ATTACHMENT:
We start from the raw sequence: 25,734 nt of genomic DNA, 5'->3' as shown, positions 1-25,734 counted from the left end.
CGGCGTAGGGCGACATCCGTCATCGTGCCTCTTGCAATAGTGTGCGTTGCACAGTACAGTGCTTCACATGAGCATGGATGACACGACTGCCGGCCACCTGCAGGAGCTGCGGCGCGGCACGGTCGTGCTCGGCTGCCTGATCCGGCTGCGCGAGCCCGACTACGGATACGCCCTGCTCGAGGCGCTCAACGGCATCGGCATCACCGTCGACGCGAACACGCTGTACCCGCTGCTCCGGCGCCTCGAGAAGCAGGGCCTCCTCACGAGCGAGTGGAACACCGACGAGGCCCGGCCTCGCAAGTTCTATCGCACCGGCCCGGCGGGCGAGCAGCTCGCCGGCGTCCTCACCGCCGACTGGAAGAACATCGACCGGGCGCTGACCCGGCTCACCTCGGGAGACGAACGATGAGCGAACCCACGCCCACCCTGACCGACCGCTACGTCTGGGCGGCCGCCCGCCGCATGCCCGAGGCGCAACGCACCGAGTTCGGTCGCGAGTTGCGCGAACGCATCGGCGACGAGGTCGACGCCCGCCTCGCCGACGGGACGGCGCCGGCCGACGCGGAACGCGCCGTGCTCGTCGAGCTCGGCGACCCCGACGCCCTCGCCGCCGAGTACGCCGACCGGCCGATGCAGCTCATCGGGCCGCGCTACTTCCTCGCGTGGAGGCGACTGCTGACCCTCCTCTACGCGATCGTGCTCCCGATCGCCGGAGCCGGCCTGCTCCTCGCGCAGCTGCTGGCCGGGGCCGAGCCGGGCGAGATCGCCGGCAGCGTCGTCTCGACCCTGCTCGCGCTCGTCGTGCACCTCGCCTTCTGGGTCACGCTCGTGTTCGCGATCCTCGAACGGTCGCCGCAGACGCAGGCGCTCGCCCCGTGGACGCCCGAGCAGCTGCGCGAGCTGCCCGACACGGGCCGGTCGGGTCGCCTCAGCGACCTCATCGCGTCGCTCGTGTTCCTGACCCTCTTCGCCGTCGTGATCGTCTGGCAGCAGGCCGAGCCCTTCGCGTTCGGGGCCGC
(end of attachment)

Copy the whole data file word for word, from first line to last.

We start from the raw sequence: 25,734 nt of genomic DNA, 5'->3' as shown, positions 1-25,734 counted from the left end.
CGGCGTAGGGCGACATCCGTCATCGTGCCTCTTGCAATAGTGTGCGTTGCACAGTACAGTGCTTCACATGAGCATGGATGACACGACTGCCGGCCACCTGCAGGAGCTGCGGCGCGGCACGGTCGTGCTCGGCTGCCTGATCCGGCTGCGCGAGCCCGACTACGGATACGCCCTGCTCGAGGCGCTCAACGGCATCGGCATCACCGTCGACGCGAACACGCTGTACCCGCTGCTCCGGCGCCTCGAGAAGCAGGGCCTCCTCACGAGCGAGTGGAACACCGACGAGGCCCGGCCTCGCAAGTTCTATCGCACCGGCCCGGCGGGCGAGCAGCTCGCCGGCGTCCTCACCGCCGACTGGAAGAACATCGACCGGGCGCTGACCCGGCTCACCTCGGGAGACGAACGATGAGCGAACCCACGCCCACCCTGACCGACCGCTACGTCTGGGCGGCCGCCCGCCGCATGCCCGAGGCGCAACGCACCGAGTTCGGTCGCGAGTTGCGCGAACGCATCGGCGACGAGGTCGACGCCCGCCTCGCCGACGGGACGGCGCCGGCCGACGCGGAACGCGCCGTGCTCGTCGAGCTCGGCGACCCCGACGCCCTCGCCGCCGAGTACGCCGACCGGCCGATGCAGCTCATCGGGCCGCGCTACTTCCTCGCGTGGAGGCGACTGCTGACCCTCCTCTACGCGATCGTGCTCCCGATCGCCGGAGCCGGCCTGCTCCTCGCGCAGCTGCTGGCCGGGGCCGAGCCGGGCGAGATCGCCGGCAGCGTCGTCTCGACCCTGCTCGCGCTCGTCGTGCACCTCGCCTTCTGGGTCACGCTCGTGTTCGCGATCCTCGAACGGTCGCCGCAGACGCAGGCGCTCGCCCCGTGGACGCCCGAGCAGCTGCGCGAGCTGCCCGACACGGGCCGGTCGGGTCGCCTCAGCGACCTCATCGCGTCGCTCGTGTTCCTGACCCTCTTCGCCGTCGTGATCGTCTGGCAGCAGGCCGAGCCCTTCGCGTTCGGGGCCGC